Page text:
Some local chain stores did OK despite economy

SANDUSKY The year 2009 was a bad one for retailers and restaurant owners, but not everyone felt the
Tom Jackson
May 24, 2010

SANDUSKY

The year 2009 was a bad one for retailers and restaurant owners, but not everyone felt the same amount of pain.

In fact, for some stores last year was pretty good, particularly for companies that stressed value in the midst of hard times, according to public financial data released by companies that have a retail outlet in Erie County.

It wasn't a good year, admittedly, for the Damon's Grill chain, which has a restaurant in a striking location along the Sandusky shore, overlooking Sandusky Bay. The chain filed for bankruptcy Oct. 28 last year.

The local Damon's is owned by the company, not a local franchiser. Officials at the company didn't return calls asking for comment, but Pittsburgh business owner Gary Reinert Sr., who bought Damon's International and the Max and Erma's Restaurant chain in 2008 only to file for bankruptcy for both last year, told Business First Columbus a few weeks ago the two chains are "headed in the right direction."

An article released on Jan. 8 by Morningstar, an independent investment analysis company, says casual dining chains generally have struggled during the recession. Many customers traded down to cheaper restaurants or switched to going to the grocery store.

Sales taxes in Erie County fell 7.8 percent in 2009, according to figures presented this month to the Erie County commissioners.

There's a three-month delay between when sales are rung up at local cash registers and when the tax money is sent back to the counties, so those numbers don't give a complete picture. Sales taxes for October, November and December haven't been posted yet.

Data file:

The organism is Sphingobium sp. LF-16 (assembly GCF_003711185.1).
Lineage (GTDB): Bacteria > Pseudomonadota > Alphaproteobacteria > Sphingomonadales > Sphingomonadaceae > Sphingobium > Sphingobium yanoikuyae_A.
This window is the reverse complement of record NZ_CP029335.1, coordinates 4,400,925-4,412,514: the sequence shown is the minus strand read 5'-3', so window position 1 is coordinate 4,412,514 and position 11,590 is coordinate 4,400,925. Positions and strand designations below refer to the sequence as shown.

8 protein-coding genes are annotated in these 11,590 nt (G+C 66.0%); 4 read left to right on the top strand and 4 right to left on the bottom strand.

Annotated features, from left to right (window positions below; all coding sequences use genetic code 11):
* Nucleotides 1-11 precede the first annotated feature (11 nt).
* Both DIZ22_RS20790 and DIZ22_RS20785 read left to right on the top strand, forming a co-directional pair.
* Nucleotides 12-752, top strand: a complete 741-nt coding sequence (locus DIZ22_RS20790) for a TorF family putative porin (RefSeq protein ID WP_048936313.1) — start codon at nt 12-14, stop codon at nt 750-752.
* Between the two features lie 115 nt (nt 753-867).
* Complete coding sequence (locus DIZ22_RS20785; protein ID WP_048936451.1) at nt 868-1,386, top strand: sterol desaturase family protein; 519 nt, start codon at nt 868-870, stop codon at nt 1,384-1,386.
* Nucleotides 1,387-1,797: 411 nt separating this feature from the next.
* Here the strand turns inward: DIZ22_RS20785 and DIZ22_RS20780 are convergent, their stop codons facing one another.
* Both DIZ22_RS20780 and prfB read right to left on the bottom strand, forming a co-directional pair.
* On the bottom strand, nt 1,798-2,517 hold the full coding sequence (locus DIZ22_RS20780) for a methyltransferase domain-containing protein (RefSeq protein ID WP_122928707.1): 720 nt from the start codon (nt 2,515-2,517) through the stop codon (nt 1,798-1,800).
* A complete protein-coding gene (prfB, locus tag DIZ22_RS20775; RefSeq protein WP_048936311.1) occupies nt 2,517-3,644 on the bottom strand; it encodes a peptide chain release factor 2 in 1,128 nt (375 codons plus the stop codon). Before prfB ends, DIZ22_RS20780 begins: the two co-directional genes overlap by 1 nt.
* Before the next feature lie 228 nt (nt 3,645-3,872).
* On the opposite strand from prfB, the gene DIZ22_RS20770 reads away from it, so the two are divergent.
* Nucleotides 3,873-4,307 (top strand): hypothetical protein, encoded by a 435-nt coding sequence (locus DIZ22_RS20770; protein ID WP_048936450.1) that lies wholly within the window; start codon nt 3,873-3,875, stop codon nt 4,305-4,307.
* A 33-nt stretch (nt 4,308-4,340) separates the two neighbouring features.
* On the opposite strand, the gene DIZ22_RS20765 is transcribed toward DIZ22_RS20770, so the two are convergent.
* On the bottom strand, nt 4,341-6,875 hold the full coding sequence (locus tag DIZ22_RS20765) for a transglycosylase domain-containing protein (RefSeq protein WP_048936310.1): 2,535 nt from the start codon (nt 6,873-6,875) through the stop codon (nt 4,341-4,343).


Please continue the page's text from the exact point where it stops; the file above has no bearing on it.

Still, the figures show retail sales were up a little in July and September 2009 in Erie County, but were down sharply in January, February, March, April, May, June and August.

December retail sales across the United States were mediocre, the Department of Commerce said Thursday.

On one hand, sales were up 5.4 percent from December 2008, but down 0.3 percent from November 2009, the report says.

Retail outlets that emphasize value tended to do well last year.

Kohl's, which has a local outlet on Milan Road and describes itself as a "family-focused, value-oriented specialty department store," enjoyed a merry Christmas. The company reported Jan. 7 that the five-week period ending Jan. 2 saw a 8.8 percent jump in total sales over the like period a year ago. Comparable store sales were up 4.7 percent, the chain said.

Target reported the same day that its five-week sales for the same period were up 5 percent, with comparable store sales up 1.8 percent.

"December comparable-store sales were much better than expected, as stronger-than-anticipated guest traffic throughout the month drove sales growth in a broad array of merchandise categories, including apparel, electronics, food, and health and beauty," said Target's CEO, Gregg Steinhafel.

Wal-Mart had not issued any financial news releases for 2010 by press time last week, but reported Nov. 12 third quarter net sales worldwide were up 1.1 percent from 2008, and up 3.8 percent when currency fluctuations were taken into account.

Meijer, a discount chain that targets much of the same customers as its Milan Road rivals, is privately held. A company spokesman didn't return a phone call last week.

The Borders bookstore chain hopes to turn the page on last year's results.

The chain gave local bookworms a reason to venture out when it opened a new store at Sandusky Mall in November 2007. The store currently employs 37 people.

Borders Group hasn't released its December sales results yet. It released third-quarter results on Nov. 24, reporting that it lost $39 million, compared to a loss of $39 million in the comparable period of 2008. Total sales were down 12.7 percent. The stock price traded at $1.43 Thursday. It traded as high as $16.62 in October 2007.

Mary Davis, a spokeswoman for Borders, said last week she can't comment on how the Sandusky store is doing.

"We can never guarantee the long-term future of any of our stores," she said.

The downturn in the economy in general and construction in particular hasn't been good for home improvement stores.

Lowe's reported its third quarter sales in 2009 fell 3 percent. Home Depot third quarter sales in 2009 were down 8 percent.

"There is still a great deal of pressure in the housing and home improvement markets, though there are some positive signs of stabilization," said Frank Blake, Home Depot's CEO.